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Monaco—Coming to You!

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What makes a boat a yacht? If I had a dime for every time someone asked me that, I could afford to buy one. Unfortunately, there’s no agreed-upon definition. Webster’s “any of various relatively small vessels for pleasure,” is hardly helpful, and Wikipedia’s “a high-end recreational boat” is absurdly all-encompassing. Little wonder that the term has evolved into an honorific that anyone can bestow on his boat.

So what about The Streets of Monaco? The brainchild of Yacht Island Design (above), it will recreate part of the principality of Monaco aboard a giant SWATH hull. The first of a series of “themed yachts,” Streets does meet two accepted yacht criteria, being big (508'6" feet long) and expensive (an estimated $1.1 billion). And it will have amenities—not just helipads and submarines but replicas of Monte Carlo landmarks like the Casino, racetrack, and Hotel de Paris, as well a go-cart track replicating the Monaco Grand Prix and a swimming pool that will mimic Port Hercule, where the annual megayacht show is held. Explains the firm’s director Rob McPherson, “We wanted to create a truly unique yacht that could take the principality of Monaco to the ocean.” And cruise at 15 knots, he might have added.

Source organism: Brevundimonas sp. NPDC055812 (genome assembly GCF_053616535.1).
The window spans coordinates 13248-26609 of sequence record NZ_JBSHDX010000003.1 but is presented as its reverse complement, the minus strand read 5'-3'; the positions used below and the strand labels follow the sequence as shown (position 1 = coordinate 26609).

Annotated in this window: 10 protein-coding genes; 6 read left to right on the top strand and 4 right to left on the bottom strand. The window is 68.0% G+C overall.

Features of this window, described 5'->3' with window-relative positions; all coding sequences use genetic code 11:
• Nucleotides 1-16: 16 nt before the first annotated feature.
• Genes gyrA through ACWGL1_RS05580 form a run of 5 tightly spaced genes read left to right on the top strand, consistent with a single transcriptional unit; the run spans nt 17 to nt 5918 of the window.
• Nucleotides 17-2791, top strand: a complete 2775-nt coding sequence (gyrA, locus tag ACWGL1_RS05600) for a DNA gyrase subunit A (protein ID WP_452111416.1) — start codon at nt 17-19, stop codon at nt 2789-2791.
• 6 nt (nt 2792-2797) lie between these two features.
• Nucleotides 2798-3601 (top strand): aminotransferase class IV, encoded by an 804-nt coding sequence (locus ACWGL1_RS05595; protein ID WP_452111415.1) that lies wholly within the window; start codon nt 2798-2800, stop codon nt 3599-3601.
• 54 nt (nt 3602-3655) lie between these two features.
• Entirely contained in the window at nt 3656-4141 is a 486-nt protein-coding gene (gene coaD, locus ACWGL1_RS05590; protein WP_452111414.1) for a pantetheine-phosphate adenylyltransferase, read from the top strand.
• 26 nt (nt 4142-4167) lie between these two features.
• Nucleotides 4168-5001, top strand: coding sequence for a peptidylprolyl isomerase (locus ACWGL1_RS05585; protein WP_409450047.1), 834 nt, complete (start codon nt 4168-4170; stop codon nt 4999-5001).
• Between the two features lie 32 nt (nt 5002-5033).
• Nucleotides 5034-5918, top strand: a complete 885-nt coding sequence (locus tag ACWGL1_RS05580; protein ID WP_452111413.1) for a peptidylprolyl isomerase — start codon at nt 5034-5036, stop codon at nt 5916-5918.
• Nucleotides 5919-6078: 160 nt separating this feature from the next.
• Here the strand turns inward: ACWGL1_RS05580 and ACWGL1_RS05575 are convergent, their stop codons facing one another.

Unique definitely, but is it a yacht? “Ship” might be more fitting, being “any water vehicle of considerable size navigating deep water, especially one powered by an engine.” But really, the rendering of this “floating city” resembles not so much anything as a barge, with a cityscape atop it.

All this raises elemental questions: Is there a minimum aesthetic to which a yacht should conform? Before you answer, consider the cetaceanic A, mega-catamaran Asean Lady, and Wallypower 118 (which has been said to have “all the charm and elegance of a World War II torpedo”). Iconoclastic designs all and all acclaimed yachts.

And what should be the purpose of a proper yacht? Adventure? Escape? Ostentation? Even by the most liberal standard, reproducing a municipality would not seem to be one of them.

Whether Streets is ship, barge, or the next big thing in megayachts, I think Yacht Island Design is on to something. But instead of replicating a principality, why not a boat show—one boat show that can travel from city to city? It would save promoters and builders a lot of money and trouble, and the public would love it. Where else could they look at the latest new boats and take a spin in a go-kart?